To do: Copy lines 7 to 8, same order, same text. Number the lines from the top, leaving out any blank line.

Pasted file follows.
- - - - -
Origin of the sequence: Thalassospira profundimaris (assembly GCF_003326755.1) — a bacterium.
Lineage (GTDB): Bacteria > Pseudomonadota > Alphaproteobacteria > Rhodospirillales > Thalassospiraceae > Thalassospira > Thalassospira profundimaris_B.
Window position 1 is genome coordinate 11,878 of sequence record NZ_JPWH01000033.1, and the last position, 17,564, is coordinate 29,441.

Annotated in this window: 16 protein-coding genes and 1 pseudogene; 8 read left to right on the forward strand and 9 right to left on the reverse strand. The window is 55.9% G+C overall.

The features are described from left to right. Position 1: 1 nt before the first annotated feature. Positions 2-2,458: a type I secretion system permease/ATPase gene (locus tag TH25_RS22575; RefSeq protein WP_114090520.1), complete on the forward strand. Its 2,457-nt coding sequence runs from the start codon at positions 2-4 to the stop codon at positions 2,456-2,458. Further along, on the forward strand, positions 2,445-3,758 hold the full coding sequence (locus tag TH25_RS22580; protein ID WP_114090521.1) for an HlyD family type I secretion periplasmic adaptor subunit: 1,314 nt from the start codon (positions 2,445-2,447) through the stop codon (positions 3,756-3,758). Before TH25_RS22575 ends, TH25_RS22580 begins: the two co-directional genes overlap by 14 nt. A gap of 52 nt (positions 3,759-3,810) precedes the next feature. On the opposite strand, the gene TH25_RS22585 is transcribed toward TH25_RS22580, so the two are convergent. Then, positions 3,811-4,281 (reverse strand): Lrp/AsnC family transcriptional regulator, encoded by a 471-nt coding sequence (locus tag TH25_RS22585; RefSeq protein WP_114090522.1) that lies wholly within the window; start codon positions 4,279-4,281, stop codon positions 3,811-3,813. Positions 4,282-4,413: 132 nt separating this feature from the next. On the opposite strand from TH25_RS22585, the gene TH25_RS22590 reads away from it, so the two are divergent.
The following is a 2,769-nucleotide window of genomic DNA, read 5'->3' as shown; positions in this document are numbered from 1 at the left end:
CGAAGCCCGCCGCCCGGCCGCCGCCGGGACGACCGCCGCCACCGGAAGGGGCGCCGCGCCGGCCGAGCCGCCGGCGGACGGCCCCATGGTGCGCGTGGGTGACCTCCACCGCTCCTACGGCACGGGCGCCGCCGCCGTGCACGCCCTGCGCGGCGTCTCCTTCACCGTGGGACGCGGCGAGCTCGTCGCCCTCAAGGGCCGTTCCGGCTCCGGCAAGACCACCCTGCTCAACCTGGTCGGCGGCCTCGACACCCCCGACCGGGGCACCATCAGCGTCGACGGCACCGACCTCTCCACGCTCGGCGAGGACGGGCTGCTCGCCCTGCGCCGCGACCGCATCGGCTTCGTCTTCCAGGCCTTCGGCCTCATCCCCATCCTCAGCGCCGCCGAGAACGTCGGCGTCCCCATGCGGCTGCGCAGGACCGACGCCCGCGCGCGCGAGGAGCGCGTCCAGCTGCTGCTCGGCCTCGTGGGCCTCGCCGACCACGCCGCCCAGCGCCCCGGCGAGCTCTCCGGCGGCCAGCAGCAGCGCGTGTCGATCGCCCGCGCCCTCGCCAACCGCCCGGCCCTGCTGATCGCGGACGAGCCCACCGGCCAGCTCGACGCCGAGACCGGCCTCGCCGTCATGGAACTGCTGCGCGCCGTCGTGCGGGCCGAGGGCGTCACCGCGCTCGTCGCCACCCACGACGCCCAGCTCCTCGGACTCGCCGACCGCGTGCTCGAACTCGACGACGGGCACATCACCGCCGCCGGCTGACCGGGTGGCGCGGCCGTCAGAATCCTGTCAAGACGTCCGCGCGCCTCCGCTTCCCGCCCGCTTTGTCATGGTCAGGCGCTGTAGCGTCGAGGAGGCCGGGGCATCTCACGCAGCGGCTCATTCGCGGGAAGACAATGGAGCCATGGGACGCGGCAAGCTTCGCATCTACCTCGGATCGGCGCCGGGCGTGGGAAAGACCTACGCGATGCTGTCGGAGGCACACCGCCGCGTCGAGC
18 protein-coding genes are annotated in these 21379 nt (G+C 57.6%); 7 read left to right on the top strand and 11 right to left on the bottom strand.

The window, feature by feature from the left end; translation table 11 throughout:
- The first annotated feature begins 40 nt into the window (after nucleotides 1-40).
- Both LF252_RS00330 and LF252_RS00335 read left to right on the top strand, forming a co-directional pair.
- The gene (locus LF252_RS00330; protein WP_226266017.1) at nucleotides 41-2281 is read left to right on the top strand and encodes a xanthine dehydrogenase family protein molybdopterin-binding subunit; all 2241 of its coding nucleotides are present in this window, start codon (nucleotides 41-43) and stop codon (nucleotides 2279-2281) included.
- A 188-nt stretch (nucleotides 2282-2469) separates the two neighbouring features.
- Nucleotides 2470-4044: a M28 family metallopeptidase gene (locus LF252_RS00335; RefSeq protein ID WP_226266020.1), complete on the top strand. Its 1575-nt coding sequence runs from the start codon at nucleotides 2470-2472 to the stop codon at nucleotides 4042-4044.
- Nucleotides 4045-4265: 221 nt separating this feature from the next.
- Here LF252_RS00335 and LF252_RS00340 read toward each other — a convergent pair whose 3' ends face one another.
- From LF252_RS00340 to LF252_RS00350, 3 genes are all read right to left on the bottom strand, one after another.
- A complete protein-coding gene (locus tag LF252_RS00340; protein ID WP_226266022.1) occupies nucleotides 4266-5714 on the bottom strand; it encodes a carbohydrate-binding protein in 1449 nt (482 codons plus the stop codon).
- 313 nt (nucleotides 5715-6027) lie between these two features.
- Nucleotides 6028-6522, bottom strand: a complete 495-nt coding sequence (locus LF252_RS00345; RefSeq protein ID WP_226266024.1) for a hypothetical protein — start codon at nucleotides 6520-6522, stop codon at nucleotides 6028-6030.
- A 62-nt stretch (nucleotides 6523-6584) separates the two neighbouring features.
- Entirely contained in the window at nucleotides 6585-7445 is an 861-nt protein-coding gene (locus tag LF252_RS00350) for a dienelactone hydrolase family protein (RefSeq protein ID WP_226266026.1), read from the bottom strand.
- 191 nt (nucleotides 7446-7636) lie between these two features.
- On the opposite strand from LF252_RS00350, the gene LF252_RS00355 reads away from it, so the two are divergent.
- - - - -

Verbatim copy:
CGAAGCCCGCCGCCCGGCCGCCGCCGGGACGACCGCCGCCACCGGAAGGGGCGCCGCGCCGGCCGAGCCGCCGGCGGACGGCCCCATGGTGCGCGTGGGTGACCTCCACCGCTCCTACGGCACGGGCGCCGCCGCCGTGCACGCCCTGCGCGGCGTCTCCTTCACCGTGGGACGCGGCGAGCTCGTCGCCCTCAAGGGCCGTTCCGGCTCCGGCAAGACCACCCTGCTCAACCTGGTCGGCGGCCTCGACACCCCCGACCGGGGCACCATCAGCGTCGACGGCACCGACCTCTCCACGCTCGGCGAGGACGGGCTGCTCGCCCTGCGCCGCGACCGCATCGGCTTCGTCTTCCAGGCCTTCGGCCTCATCCCCATCCTCAGCGCCGCCGAGAACGTCGGCGTCCCCATGCGGCTGCGCAGGACCGACGCCCGCGCGCGCGAGGAGCGCGTCCAGCTGCTGCTCGGCCTCGTGGGCCTCGCCGACCACGCCGCCCAGCGCCCCGGCGAGCTCTCCGGCGGCCAGCAGCAGCGCGTGTCGATCGCCCGCGCCCTCGCCAACCGCCCGGCCCTGCTGATCGCGGACGAGCCCACCGGCCAGCTCGACGCCGAGACCGGCCTCGCCGTCATGGAACTGCTGCGCGCCGTCGTGCGGGCCGAGGGCGTCACCGCGCTCGTCGCCACCCACGACGCCCAGCTCCTCGGACTCGCCGACCGCGTGCTCGAACTCGACGACGGGCACATCACCGCCGCCGGCTGACCGGGTGGCGCGGCCGTCAGAATCCTGTCAAGACGTCCGCGCGCCTCCGCTTCCCGCCCGCTTTGTCATGGTCAGGCGCTGTAGCGTCGAGGAGGCCGGGGCATCTCACGCAGCGGCTCATTCGCGGGAAGACAATGGAGCCATGGGACGCGGCAAGCTTCGCATCTACCTCGGATCGGCGCCGGGCGTGGGAAAGACCTACGCGATGCTGTCGGAGGCACACCGCCGCGTCGAGC
18 protein-coding genes are annotated in these 21379 nt (G+C 57.6%); 7 read left to right on the top strand and 11 right to left on the bottom strand.